★★★☆☆ A gauche young man plays guitar and sings a song he wrote to the devoted pleasure of his parents. That was The Squid and the Whale, Noah Baumbach’s 2005 acerbic comedy of family disintegration. Jesse Eisenberg played the young man, while the song was actually by Pink Floyd which the boy was trying to pass off as his own.
★★★☆☆ There’s something fitting about a zombie movie remake. To paraphrase Vic Reeves, “You wouldn’t let it die”. And if you’re going to remake a zombie film, why not pick one of the best of recent years. That seems to be the thinking behind Michel Hazanavicius’ Final Cut, a zom-com that faithfully replays Shinichiro Ueda’s One Cut of the Dead, which made a crimson splash in 2017.
The Croisette is teeming, the red carpet has been unrolled, and the ticket system is up the spout. In other words, Cannes is back. After the Covid-inflected – if not infected – July 2021 version, there is a sense of renewal as the film industry bounces back with the blockbuster delights of Top Gun: Maverick and a familiar roster of auteur talent.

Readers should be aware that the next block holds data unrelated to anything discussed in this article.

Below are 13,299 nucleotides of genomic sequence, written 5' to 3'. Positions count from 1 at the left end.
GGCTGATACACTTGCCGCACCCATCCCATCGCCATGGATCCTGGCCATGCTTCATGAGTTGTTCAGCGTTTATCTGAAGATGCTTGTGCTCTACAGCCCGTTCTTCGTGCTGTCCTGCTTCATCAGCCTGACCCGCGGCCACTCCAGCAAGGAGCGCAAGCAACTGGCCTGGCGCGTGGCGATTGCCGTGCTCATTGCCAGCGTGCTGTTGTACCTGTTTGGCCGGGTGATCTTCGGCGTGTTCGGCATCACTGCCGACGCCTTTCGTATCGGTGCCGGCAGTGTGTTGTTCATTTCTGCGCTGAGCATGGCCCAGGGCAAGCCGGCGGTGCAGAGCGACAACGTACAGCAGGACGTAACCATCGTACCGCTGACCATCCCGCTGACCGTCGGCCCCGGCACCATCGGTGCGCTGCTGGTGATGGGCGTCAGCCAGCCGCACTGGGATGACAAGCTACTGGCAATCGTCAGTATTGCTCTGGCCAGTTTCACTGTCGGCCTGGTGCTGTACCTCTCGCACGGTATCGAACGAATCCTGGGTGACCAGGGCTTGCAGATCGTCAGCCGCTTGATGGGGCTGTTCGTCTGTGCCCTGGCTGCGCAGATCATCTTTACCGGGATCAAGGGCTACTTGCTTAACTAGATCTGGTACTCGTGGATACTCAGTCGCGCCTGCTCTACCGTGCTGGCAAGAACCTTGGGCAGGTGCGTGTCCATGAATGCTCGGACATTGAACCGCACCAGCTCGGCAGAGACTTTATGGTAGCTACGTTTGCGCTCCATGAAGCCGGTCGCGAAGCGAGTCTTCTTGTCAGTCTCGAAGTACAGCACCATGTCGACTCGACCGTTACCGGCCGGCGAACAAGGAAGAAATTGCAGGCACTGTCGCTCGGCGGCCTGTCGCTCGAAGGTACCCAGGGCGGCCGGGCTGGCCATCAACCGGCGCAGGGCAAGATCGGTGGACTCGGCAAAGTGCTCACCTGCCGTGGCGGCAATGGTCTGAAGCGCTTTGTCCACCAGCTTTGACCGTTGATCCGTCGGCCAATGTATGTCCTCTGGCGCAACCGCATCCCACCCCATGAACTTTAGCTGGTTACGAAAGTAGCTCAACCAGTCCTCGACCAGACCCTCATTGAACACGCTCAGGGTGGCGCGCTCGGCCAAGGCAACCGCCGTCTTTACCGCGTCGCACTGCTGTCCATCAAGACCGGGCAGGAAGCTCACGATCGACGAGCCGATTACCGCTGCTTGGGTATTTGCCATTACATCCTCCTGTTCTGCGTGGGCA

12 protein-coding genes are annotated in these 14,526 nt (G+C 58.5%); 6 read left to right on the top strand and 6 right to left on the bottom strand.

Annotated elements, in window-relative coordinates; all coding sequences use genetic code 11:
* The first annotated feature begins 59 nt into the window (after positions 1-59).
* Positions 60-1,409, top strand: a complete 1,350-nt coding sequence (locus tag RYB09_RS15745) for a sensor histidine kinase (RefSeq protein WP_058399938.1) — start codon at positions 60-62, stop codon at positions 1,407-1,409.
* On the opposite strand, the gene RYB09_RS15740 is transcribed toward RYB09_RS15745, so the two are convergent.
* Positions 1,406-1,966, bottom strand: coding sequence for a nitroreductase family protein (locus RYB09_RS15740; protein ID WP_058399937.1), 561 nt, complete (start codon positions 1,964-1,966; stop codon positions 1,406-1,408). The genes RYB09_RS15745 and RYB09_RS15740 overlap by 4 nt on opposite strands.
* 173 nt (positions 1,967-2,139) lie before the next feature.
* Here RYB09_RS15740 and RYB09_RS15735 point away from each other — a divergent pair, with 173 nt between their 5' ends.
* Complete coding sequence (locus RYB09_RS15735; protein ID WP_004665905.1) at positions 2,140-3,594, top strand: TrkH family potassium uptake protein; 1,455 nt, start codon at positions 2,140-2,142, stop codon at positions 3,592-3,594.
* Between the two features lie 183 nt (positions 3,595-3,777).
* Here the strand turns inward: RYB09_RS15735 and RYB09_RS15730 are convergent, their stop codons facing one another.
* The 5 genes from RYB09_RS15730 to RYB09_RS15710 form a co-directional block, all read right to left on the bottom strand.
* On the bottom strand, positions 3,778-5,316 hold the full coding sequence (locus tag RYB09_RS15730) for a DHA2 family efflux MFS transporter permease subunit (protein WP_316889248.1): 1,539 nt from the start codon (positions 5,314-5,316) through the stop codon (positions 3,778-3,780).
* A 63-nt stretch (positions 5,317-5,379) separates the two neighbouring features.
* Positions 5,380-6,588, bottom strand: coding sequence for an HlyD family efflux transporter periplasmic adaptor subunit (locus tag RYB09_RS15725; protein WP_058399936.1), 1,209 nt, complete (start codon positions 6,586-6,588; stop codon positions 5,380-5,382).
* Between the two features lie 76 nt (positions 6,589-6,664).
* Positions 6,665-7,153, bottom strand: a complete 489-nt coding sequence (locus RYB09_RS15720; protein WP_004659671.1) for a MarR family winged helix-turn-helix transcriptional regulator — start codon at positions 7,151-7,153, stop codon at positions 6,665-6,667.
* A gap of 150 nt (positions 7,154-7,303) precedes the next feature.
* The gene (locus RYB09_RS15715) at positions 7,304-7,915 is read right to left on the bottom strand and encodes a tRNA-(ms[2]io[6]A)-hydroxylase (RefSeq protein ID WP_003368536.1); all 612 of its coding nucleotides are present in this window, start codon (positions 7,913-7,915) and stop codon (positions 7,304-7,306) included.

The 7th edition of the Lonely Wolf International Film Festival exhibits sophistication, growth and maturity on both a logistical and thematic front. Behind the scenes, this year the festival has received a record amount of submissions for any one single trimestral virtual event so far, with 737 total audiovisual projects in competition.
★★★★☆ In his third feature, filmmaker Einari Paakkanen turns his attention to the phenomenon of Finnish karaoke and its capacity to bring disparate people together. Karaoke Paradise is a charming, insightful and often moving study of normal people’s lives through the medium of belting out great tunes.
★★★☆☆ When the legend becomes truth, print the legend. So goes Matt Eskey’s directorial debut, The Mojo Manifesto, a documentary in thrall to its subject. Luckily for us, its subject is Mojo Nixon (née Neill Kirby McMillan), the cartoonishly raucous musician and one of cow-punk’s leading proponents.
★★★☆☆ How do we balance modern faith with the often unsavoury legacies of religion, and how are those legacies used to excuse immoral behaviour in the present? Filmmaker Mariana Bastos gestures at these questions in her second feature (her first as solo director), a compelling magical realist drama.